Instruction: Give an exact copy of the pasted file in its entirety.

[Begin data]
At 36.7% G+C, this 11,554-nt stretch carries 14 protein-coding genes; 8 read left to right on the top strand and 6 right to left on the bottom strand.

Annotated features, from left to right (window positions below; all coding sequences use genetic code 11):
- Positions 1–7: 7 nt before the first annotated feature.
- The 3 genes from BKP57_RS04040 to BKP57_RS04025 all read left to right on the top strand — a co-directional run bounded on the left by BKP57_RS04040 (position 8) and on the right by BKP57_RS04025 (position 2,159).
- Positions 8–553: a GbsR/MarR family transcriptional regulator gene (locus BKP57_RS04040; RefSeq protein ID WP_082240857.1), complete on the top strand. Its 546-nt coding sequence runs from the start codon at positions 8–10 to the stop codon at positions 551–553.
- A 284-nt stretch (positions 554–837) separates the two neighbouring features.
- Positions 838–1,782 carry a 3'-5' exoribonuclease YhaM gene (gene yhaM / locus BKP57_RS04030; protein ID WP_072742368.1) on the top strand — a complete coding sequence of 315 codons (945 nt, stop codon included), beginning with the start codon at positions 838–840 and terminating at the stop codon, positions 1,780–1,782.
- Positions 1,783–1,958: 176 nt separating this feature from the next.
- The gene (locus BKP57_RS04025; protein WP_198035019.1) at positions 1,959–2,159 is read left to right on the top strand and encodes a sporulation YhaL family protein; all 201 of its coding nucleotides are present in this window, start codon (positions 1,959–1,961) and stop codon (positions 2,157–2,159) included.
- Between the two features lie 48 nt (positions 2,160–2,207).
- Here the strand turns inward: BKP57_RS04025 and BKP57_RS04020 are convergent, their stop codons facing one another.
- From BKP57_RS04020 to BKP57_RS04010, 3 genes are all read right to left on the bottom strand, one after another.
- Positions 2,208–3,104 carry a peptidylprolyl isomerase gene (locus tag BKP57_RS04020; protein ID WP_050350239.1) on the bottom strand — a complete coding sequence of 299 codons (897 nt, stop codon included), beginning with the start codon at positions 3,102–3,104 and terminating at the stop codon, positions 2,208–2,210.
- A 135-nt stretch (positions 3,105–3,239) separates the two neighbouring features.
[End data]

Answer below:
At 36.7% G+C, this 11,554-nt stretch carries 14 protein-coding genes; 8 read left to right on the top strand and 6 right to left on the bottom strand.

Annotated features, from left to right (window positions below; all coding sequences use genetic code 11):
- Positions 1–7: 7 nt before the first annotated feature.
- The 3 genes from BKP57_RS04040 to BKP57_RS04025 all read left to right on the top strand — a co-directional run bounded on the left by BKP57_RS04040 (position 8) and on the right by BKP57_RS04025 (position 2,159).
- Positions 8–553: a GbsR/MarR family transcriptional regulator gene (locus BKP57_RS04040; RefSeq protein ID WP_082240857.1), complete on the top strand. Its 546-nt coding sequence runs from the start codon at positions 8–10 to the stop codon at positions 551–553.
- A 284-nt stretch (positions 554–837) separates the two neighbouring features.
- Positions 838–1,782 carry a 3'-5' exoribonuclease YhaM gene (gene yhaM / locus BKP57_RS04030; protein ID WP_072742368.1) on the top strand — a complete coding sequence of 315 codons (945 nt, stop codon included), beginning with the start codon at positions 838–840 and terminating at the stop codon, positions 1,780–1,782.
- Positions 1,783–1,958: 176 nt separating this feature from the next.
- The gene (locus BKP57_RS04025; protein WP_198035019.1) at positions 1,959–2,159 is read left to right on the top strand and encodes a sporulation YhaL family protein; all 201 of its coding nucleotides are present in this window, start codon (positions 1,959–1,961) and stop codon (positions 2,157–2,159) included.
- Between the two features lie 48 nt (positions 2,160–2,207).
- Here the strand turns inward: BKP57_RS04025 and BKP57_RS04020 are convergent, their stop codons facing one another.
- From BKP57_RS04020 to BKP57_RS04010, 3 genes are all read right to left on the bottom strand, one after another.
- Positions 2,208–3,104 carry a peptidylprolyl isomerase gene (locus tag BKP57_RS04020; protein ID WP_050350239.1) on the bottom strand — a complete coding sequence of 299 codons (897 nt, stop codon included), beginning with the start codon at positions 3,102–3,104 and terminating at the stop codon, positions 2,208–2,210.
- A 135-nt stretch (positions 3,105–3,239) separates the two neighbouring features.